Companies using virtual servers and desktops are regularly leaving their systems open to old and well-exploited security vulnerabilities, a virtualisation expert has warned.
While virtual computing environments allow organisations to rapidly deploy new server and desktop images, the nature of the process means that those images – whether restored after being paused for some time, or new images created from old snapshots – will invariably only enjoy the security protections that were in place the last time the image was updated.
After being brought live, Trend Micro technical consultant Michael Gioia warned attendees at the VMware Series 2013 technical conference in Melbourne, those images will be vulnerable to whatever exploits have subsequently discovered and patched – creating a latent security hole that can stymie efforts to manage virtualised environments.
“When you turn on the machine it needs to come up to spec,” Gioia said in explaining the problem of ‘instant-o gaps’. “You have tools to cater for that updating, but there’s always going to be that delta.”
In the worst-case scenario, the instant-on gap can resurrect old malware that has subsequently been eliminated from the network – reinfecting the network and creating, at the very least, more headaches for system administrators.
“I have clients today that have Conficker running around their networks,” Gioia said. “It’s fine, and we will catch it – but it means that it’s on your network somewhere. It’s often because of that instant-on gap, from something that has been turned off for a long period of time and reactivated with out-of-date security.”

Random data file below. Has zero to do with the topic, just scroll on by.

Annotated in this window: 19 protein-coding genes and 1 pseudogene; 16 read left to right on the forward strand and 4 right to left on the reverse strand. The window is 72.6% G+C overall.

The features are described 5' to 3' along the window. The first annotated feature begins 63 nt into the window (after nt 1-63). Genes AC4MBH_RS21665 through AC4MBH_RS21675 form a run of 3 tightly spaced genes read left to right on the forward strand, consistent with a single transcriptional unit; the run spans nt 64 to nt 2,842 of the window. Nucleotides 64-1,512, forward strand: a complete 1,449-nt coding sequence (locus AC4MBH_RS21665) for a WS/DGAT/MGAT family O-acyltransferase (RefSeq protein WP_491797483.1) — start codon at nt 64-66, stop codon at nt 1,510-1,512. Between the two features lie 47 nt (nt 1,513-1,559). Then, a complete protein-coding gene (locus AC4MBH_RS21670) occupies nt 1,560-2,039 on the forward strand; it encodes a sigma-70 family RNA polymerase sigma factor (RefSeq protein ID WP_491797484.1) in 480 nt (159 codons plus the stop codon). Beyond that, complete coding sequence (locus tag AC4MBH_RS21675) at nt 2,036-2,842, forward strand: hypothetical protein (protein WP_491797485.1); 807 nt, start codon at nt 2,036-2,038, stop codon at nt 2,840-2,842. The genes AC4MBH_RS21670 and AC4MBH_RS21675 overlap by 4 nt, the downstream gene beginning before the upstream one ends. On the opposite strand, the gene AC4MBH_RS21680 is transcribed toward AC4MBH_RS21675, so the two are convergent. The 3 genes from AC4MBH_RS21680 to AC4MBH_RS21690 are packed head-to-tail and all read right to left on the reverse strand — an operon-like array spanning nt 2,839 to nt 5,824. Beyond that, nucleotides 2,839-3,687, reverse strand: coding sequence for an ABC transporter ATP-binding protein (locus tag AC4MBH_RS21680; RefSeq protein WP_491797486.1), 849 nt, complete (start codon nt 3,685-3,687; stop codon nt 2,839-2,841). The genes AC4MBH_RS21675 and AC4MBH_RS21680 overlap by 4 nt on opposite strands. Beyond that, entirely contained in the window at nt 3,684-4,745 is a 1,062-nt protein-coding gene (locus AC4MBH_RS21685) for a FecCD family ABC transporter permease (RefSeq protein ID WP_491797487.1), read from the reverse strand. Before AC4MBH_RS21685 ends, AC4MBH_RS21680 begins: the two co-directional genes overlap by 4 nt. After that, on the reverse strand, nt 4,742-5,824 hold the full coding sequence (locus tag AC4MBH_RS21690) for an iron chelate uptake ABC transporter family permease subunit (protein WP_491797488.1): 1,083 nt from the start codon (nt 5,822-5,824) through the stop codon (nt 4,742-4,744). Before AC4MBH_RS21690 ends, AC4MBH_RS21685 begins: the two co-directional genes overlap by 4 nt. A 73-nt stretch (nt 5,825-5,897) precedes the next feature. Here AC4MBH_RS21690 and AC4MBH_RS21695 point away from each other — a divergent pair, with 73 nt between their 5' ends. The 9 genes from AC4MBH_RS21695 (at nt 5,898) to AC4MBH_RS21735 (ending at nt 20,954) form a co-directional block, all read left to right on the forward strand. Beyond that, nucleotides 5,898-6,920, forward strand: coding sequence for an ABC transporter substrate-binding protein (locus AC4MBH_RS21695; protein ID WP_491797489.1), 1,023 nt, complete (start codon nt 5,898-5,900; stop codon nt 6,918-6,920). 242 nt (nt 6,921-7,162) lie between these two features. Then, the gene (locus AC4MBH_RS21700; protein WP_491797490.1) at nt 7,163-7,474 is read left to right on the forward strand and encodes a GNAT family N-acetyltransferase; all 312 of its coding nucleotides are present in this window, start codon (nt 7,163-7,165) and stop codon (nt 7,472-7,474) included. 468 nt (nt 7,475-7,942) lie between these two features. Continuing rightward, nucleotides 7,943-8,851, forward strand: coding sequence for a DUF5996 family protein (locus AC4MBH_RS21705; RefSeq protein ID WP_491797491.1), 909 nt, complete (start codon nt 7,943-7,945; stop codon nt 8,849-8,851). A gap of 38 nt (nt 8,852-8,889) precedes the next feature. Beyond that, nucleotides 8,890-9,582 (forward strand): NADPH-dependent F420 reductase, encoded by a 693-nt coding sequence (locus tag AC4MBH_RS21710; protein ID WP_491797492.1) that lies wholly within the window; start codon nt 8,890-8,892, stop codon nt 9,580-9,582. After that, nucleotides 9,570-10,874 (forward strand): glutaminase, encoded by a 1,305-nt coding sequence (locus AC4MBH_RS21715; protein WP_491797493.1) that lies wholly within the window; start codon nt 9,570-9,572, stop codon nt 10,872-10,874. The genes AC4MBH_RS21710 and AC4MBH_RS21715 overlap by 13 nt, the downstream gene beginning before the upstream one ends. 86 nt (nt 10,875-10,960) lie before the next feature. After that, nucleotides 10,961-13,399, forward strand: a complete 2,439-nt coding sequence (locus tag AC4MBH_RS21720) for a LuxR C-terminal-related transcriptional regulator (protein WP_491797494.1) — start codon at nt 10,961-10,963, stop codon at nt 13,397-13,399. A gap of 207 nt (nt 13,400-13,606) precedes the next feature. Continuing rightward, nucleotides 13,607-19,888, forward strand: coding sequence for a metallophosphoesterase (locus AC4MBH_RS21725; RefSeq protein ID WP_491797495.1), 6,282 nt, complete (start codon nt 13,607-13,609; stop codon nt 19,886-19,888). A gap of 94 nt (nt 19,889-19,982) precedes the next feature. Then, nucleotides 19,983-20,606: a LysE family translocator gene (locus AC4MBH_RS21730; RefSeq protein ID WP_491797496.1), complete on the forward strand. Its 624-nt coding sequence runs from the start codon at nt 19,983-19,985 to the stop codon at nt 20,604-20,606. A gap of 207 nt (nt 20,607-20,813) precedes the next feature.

The problem is multiplied when IT staff use old, infected images to bring up large numbers of new desktops or servers at once: “that leads to a whole heap of clones with that same bad posture,” he said, adding that “the threat market is now looking at sophisticated, targeted attacks that are the scariest thing in the last eight months.”
Updating virtual machines is essential to staving off such attacks, but the shared nature of virtual servers increases the degree of difficulty system administrators face.
The easiest solution – installing regularly-updated malware scanners inside those virtual machines – creates other problems, since malware scanning and protection are intrinsically demanding on limited computing resources.
Bringing up a dozen virtual machines at the same time, for example, will drive a spike in IOPS (I/O Operations Per Second) – a measure of virtual-machine system demands on their physical host's computing resources – as the scanners busily update themselves and churn through the virtual image looking for malware. The result can be a hit on the performance of all virtual machines on the server, which in turn will compromise the user experience.
Given the need to minimise virtual machines’ IOPS demands on the infrastructure, security vendors like Trend Micro have addressed the problem by shifting the scanning function to a network appliance that’s tightly integrated with the virtualisation hypervisor.
“You need to have scanning in there somewhere,” Gioia explained. “But security scanning is the one thing on the client that involves high IOPS. You take lots of that and put it over your shared host adapters, and you’ll start to see spikes in demand. By moving that function to a dedicated appliance, you’ve removed that footprint and all the IOPS contention is gone.”